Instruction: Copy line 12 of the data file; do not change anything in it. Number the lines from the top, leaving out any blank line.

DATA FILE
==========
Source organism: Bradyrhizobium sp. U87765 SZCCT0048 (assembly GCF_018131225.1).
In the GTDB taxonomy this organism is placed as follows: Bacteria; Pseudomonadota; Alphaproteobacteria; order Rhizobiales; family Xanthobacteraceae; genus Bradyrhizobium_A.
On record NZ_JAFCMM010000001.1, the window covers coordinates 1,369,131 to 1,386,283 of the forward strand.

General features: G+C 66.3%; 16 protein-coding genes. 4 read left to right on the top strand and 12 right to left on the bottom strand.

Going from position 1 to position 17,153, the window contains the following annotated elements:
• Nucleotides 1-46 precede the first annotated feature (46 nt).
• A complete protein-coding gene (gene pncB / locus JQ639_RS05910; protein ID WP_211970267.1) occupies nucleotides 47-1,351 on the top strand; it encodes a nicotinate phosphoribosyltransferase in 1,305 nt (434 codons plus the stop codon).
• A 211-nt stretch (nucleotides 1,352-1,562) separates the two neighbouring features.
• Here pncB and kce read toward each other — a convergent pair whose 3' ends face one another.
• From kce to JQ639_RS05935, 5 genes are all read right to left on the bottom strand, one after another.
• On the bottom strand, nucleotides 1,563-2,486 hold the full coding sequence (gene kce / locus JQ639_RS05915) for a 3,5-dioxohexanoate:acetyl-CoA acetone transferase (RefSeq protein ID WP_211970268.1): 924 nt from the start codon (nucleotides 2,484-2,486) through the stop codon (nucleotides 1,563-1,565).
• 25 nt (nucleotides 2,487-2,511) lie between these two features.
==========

• 25 nt (nucleotides 2,487-2,511) lie between these two features.